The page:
Case study: Youth group sponsors and the male stripper

What to do when other believers step over the line

Jan can hardly believe her ears. At best, having a male stripper at a birthday party sounds like very poor judgment. At worst, it borders on immorality. Those involved are the sponsors of her daughter's youth group. What should she do?

Jan's daughter is in the youth group of a very large church. For various reasons, Jan and her husband are not completely happy with the church although they have been members there since moving to the area eight years ago. Jan is bothered by what seems to her to be a low level of spiritual intensity in church members' lives. She is disturbed by the inconsistencies she runs into between what people profess and how they actually live during the week.

Jan and her husband live in a metropolitan area. So, they have visited around to other churches of the same denomination, but they always keep coming back to their "home" church. Drawing them back are their Sunday school class and the worship services. A highlight for Jan in the Sunday morning service has always been the pastor's sermon.

One day, Beth (a friend from church) and Jan were talking about birthday parties. Beth recounted what had happened at a birthday party she and her husband had attended not long before. The party had been in a reserved room at a local restaurant. All of those present were from the church. One of them served on the congregation's governing board. Several of the couples present often serve as sponsors for youth group activities.

Triple x indicating something highly

Beth had helped organize the party and together with another woman had hired a male stripper for entertainment. Beth said she thought it would be funny to watch the long-standing church members' reactions to something so unexpected. She had given specific instructions to the stripper that he was to only strip down to his boxer shorts. At the party, however, the stripper did his entire act (described in quite graphic detail by Beth).

While there was apparently some dismay among party-goers at how the event had turned out, not one of the church members had walked out during the "entertainment. "

Beth thought it was kind of funny that the entertainment had not turned out like the organizers had envisioned. Jan, on the other hand, was horrified.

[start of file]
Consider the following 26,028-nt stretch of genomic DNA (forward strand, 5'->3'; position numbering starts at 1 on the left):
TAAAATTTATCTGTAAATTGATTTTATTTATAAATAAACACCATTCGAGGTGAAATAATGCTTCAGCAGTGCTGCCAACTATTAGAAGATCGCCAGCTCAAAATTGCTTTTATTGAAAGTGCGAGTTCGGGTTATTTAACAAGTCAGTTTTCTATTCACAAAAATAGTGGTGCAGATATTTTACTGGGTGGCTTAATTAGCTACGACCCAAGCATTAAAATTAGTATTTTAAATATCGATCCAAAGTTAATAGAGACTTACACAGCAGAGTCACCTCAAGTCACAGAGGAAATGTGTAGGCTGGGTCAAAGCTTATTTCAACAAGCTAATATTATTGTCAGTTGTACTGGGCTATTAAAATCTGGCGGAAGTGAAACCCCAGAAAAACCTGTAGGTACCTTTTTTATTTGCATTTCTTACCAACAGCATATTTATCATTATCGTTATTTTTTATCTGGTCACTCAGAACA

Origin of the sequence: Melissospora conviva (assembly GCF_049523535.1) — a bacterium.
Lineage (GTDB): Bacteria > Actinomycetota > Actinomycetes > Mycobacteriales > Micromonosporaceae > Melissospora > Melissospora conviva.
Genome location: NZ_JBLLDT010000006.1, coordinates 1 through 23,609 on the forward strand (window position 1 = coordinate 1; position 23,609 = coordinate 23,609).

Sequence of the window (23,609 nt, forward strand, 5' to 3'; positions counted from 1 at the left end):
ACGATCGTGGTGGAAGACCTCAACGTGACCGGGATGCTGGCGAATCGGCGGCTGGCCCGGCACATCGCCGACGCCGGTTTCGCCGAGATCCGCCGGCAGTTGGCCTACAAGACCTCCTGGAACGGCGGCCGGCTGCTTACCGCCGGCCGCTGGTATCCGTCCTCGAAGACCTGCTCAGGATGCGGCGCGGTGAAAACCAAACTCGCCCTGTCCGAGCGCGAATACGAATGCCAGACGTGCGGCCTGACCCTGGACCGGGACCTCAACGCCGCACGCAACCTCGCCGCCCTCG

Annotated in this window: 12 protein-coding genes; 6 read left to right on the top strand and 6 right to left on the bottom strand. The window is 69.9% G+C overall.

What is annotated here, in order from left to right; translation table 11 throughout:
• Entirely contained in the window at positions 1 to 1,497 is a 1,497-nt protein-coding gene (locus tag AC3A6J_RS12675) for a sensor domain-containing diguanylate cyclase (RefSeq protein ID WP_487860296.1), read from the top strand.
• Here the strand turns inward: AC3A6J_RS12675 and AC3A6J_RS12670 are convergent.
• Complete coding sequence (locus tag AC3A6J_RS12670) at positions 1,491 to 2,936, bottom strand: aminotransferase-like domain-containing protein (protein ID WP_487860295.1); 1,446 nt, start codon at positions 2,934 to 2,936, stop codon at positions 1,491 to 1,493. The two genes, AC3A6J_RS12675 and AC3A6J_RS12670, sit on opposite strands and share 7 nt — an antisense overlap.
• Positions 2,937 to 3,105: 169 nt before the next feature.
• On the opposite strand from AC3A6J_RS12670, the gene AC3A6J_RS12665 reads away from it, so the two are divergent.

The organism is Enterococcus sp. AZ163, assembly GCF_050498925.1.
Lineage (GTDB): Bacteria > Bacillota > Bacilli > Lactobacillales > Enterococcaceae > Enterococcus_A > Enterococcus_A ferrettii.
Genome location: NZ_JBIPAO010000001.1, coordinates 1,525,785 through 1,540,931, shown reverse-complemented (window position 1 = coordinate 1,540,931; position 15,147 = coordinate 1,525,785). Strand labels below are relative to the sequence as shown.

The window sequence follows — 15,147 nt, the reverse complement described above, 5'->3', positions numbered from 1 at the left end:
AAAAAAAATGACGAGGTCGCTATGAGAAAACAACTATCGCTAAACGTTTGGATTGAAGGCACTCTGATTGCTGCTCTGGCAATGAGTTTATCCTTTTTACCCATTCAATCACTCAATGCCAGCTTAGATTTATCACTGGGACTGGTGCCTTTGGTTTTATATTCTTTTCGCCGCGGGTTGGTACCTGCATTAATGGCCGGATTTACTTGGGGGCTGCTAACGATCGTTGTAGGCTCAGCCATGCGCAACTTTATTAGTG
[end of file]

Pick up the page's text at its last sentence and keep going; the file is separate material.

What Jan has heard from her friend has given her serious reservations about the depth of spirituality and moral judgments of everyone at the party. She wonders about the quality and depth of spiritual mentoring her daughter is getting from these people when they serve as role models and mentors in Bible study groups, weekly youth activities and overnight teen outings.

Jan wonders what she should do at this point.

She thinks about talking to the youth pastor. But she's not sure what she should say. Should she tell him the whole story as she has heard it? Should she name those involved? Should she demand a "house cleaning" in terms of the sponsor list for the youth group? Should she say anything to her daughter?

She thinks about just walking away from the church. Yet she also feels some responsibility to help the church become what it's supposed to be. She thinks about trying to see the senior pastor. Yet, she knows he is extremely busy, and she's also afraid he'll just think she is a gossip or troublemaker.

Jan wonders if she is over-reacting to what her friend Beth thinks is just a harmless joke.

Finally, she decides . . .

  1. What principles should we follow in interacting with believers who have done things we think are at odds with biblical morality?
  2. What course of action will likely produce the healthiest community of faith?
  3. How do we balance "I don't want to judge them" with "We need to hold each other accountable"?
  4. Can you think of examples of similar situations which involve Christians making questionable decisions?

For a group leader: There are two areas of discussion which this case study should provoke:

  1. How should church leaders handle potentially explosive events?
  2. At what level does the church get involved in drawing the line at acceptable and unacceptable behavior? Is it any of the church's business what its members do "on their own time"?

Use these questions to begin processing individually or in a group the aftermath of this incident involving local youth group sponsors.

  1. Who are the principal figures and what is at stake for them?
  2. What general principles do we use to navigate through explosive situations like this?
  3. How can the church best "be the church" when things like these happen?
  4. Is this one of those times when . . .
    1. church leaders need to act pastorally and smooth things over and get beyond a regrettable incident?
    2. church leaders need to be prophetic and clearly reject unacceptable behavior?
  5. What are the dangers in following the course of action you would suggest?
  6. Take the event one step further: Suppose you were the pastor and Jan came to you with this story, what would you do?
  7. Did the idea of hiring a stripper as entertainment undermine or at least trivialize — even if unconsciously — the moral convictions/positions of the party's organizers?

Seven case study guidelines to aid in your reflection and discussion.

This case study, written by Howard Culbertson, describes an actual event

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